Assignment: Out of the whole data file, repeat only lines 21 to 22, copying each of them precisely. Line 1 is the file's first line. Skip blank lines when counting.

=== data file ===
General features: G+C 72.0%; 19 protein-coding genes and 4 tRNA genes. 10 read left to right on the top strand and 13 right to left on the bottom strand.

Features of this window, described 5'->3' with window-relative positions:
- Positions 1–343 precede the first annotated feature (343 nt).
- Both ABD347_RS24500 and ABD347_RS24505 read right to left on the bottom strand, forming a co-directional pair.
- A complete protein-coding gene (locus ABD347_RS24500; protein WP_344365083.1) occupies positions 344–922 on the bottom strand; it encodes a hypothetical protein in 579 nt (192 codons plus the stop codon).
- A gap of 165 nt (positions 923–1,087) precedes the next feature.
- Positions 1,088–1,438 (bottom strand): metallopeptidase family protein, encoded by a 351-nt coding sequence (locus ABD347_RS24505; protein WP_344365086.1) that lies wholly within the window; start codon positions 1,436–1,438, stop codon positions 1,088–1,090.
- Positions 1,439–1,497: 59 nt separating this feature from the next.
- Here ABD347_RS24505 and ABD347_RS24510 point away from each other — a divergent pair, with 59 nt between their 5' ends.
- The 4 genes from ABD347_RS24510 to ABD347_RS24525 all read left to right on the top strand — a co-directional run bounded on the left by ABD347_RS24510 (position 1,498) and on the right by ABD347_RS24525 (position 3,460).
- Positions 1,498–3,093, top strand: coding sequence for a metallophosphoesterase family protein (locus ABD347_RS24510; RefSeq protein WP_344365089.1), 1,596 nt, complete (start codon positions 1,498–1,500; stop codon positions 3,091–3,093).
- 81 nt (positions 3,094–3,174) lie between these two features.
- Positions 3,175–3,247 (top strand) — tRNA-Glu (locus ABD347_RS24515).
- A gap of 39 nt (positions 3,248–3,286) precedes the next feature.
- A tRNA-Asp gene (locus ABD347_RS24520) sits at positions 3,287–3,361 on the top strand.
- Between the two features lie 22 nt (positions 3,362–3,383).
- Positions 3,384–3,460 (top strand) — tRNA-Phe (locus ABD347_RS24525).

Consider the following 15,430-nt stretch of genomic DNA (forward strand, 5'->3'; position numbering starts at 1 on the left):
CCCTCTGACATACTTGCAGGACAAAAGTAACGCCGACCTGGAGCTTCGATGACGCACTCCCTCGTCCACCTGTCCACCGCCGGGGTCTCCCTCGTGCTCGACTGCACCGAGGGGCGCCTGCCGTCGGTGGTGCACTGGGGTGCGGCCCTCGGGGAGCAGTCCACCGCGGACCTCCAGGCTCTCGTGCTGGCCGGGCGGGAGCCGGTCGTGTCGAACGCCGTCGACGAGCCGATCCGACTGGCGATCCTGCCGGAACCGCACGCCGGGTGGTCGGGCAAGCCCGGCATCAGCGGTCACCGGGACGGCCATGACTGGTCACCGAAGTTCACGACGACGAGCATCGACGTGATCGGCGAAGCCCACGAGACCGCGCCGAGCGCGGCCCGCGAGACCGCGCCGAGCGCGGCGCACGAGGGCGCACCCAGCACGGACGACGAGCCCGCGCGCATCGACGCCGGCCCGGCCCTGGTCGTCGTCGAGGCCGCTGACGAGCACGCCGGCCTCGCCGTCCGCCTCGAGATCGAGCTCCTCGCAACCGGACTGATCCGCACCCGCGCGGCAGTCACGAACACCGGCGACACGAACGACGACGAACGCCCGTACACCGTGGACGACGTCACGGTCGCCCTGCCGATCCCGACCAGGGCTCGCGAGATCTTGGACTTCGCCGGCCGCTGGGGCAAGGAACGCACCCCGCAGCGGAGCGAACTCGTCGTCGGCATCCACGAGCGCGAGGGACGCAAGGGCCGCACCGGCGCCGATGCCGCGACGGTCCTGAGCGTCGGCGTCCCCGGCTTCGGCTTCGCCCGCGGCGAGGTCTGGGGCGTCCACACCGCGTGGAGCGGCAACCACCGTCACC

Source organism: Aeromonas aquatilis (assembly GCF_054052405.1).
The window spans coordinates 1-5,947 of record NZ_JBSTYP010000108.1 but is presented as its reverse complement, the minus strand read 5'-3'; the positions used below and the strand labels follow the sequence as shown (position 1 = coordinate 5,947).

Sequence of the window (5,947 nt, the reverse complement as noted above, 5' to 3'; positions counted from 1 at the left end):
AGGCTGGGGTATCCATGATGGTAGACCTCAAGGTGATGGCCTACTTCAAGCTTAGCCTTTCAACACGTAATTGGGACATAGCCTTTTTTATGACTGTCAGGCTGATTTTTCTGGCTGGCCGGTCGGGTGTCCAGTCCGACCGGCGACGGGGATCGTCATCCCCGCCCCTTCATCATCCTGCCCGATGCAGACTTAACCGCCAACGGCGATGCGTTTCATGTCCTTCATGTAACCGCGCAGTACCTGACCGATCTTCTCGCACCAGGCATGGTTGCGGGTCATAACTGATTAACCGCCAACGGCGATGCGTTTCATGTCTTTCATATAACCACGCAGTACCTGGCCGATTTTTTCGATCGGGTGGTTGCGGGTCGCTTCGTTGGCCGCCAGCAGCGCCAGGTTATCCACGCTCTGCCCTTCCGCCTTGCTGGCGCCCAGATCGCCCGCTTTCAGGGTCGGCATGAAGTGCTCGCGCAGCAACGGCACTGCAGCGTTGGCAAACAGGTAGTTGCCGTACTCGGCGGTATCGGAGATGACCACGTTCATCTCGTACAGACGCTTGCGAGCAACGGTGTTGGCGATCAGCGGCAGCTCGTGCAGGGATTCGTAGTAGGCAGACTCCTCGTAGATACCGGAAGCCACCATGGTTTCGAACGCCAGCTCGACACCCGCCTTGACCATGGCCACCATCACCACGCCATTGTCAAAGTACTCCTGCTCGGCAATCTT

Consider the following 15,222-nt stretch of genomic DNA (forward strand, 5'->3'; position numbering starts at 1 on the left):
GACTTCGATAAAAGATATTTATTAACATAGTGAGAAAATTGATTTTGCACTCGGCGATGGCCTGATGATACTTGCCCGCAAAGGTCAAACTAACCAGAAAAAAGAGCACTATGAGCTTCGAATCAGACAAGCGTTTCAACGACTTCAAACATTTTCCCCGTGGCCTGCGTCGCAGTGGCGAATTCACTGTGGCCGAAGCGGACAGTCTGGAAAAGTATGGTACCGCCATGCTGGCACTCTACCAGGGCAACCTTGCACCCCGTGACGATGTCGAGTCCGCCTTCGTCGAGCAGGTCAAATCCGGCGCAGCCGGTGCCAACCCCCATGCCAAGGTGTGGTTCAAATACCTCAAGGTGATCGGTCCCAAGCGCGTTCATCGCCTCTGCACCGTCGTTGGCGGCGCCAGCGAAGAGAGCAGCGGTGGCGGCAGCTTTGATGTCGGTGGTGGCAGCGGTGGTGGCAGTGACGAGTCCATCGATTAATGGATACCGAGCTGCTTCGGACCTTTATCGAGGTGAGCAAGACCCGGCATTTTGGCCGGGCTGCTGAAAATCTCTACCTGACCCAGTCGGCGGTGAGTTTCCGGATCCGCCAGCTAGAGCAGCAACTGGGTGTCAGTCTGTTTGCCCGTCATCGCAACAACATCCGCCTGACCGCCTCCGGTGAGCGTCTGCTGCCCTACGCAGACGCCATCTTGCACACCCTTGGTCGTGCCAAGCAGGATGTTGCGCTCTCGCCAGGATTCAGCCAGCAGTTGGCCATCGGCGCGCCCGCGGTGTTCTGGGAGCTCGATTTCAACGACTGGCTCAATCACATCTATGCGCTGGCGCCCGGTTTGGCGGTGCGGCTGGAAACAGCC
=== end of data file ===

The window spans coordinates 1-5,947 of record NZ_JBSTYP010000108.1 but is presented as its reverse complement, the minus strand read 5'-3'; the positions used below and the strand labels follow the sequence as shown (position 1 = coordinate 5,947).

Sequence of the window (5,947 nt, the reverse complement as noted above, 5' to 3'; positions counted from 1 at the left end):